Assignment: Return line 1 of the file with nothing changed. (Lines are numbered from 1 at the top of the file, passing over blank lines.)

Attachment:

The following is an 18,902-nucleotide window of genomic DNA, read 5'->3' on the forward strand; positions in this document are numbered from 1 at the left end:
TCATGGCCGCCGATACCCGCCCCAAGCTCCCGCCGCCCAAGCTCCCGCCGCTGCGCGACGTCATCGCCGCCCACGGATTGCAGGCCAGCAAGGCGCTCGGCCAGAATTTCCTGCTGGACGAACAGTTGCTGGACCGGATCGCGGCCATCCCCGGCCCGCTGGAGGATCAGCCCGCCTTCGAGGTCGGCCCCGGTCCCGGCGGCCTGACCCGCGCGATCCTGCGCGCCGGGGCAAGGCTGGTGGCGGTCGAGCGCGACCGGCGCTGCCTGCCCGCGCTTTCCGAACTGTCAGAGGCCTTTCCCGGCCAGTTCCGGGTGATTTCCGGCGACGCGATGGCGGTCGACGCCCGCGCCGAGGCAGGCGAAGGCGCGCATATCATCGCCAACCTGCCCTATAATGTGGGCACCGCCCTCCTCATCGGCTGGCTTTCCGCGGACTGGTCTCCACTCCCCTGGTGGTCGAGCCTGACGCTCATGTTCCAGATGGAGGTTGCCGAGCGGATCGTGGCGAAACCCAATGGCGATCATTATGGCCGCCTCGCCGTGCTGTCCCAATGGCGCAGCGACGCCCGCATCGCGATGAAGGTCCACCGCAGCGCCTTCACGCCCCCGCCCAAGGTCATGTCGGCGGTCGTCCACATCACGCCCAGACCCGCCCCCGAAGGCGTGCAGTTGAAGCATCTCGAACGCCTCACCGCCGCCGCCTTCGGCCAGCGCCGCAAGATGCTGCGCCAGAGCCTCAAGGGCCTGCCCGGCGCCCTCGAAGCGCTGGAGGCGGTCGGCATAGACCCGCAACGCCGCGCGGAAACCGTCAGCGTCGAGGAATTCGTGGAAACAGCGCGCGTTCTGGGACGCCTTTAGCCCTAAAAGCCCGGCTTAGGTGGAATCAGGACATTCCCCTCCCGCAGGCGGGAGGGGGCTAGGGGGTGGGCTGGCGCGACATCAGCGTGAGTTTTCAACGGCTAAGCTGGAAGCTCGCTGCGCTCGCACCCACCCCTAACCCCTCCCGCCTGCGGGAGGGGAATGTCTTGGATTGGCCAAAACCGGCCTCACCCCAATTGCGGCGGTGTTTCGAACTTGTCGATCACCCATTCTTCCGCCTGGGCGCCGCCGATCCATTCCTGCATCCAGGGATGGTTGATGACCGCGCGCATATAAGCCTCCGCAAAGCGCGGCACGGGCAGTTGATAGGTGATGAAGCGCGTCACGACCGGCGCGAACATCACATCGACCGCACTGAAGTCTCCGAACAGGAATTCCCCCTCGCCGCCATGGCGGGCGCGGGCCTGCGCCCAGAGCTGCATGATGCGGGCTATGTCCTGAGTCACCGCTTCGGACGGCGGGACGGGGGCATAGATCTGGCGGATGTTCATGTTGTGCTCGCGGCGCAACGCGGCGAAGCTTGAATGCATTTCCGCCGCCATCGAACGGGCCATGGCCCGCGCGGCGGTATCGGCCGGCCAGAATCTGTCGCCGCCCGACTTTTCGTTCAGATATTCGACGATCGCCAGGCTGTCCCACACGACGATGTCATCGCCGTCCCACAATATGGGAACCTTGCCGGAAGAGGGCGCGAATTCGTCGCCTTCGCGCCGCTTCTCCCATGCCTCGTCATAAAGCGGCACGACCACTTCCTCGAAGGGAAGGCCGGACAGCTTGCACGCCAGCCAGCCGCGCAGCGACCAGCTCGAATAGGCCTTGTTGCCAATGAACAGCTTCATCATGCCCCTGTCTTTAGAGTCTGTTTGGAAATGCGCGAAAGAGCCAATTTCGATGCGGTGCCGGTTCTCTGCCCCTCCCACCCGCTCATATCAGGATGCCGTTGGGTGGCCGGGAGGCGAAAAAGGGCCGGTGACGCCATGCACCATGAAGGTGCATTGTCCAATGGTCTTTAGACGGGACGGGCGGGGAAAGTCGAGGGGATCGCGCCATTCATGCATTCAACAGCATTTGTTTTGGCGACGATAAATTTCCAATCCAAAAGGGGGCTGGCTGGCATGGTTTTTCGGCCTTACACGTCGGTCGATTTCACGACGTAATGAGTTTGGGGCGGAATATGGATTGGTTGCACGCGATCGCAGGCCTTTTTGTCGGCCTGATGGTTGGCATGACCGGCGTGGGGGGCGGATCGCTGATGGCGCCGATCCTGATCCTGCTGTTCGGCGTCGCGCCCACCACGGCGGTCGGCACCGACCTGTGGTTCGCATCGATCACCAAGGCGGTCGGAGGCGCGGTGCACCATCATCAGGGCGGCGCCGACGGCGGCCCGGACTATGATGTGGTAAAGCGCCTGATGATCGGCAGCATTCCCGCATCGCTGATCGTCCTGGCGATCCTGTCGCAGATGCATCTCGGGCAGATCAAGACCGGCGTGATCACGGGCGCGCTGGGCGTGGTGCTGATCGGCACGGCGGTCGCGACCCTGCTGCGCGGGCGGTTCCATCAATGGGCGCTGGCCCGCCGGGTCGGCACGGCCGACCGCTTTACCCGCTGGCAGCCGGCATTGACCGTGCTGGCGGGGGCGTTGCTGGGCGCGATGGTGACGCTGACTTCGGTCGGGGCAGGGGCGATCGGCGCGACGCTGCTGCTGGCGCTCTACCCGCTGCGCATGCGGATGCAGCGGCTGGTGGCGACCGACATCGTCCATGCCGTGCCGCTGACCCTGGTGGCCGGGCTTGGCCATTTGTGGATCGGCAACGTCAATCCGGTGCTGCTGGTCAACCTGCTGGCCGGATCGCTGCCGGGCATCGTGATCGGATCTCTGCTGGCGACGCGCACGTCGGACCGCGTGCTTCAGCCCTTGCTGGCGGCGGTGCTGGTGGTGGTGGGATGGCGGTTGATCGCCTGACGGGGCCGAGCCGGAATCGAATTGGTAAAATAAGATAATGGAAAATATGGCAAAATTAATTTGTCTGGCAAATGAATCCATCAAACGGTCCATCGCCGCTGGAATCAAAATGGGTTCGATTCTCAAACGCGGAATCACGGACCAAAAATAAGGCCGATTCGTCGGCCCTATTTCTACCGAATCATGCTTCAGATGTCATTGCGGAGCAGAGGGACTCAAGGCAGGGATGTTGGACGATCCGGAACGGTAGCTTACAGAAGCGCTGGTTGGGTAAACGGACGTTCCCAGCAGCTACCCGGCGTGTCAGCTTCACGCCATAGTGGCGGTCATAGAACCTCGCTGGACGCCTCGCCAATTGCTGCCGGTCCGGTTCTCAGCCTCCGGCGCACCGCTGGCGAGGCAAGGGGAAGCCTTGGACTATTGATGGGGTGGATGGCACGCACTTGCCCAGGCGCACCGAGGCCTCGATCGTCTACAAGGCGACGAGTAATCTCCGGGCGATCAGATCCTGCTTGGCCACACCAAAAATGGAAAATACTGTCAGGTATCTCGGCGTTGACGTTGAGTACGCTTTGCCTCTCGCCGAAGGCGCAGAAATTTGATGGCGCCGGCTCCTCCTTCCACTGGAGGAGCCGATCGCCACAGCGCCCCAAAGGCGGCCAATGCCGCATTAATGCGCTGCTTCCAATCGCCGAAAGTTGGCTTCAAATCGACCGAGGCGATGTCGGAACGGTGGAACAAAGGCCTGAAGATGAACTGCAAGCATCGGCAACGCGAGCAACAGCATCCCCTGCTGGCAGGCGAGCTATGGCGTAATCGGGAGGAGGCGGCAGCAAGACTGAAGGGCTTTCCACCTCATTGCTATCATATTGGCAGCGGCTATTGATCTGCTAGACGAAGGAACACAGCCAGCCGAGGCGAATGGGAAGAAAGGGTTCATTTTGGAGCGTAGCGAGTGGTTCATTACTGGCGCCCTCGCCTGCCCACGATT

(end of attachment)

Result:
The following is an 18,902-nucleotide window of genomic DNA, read 5'->3' on the forward strand; positions in this document are numbered from 1 at the left end: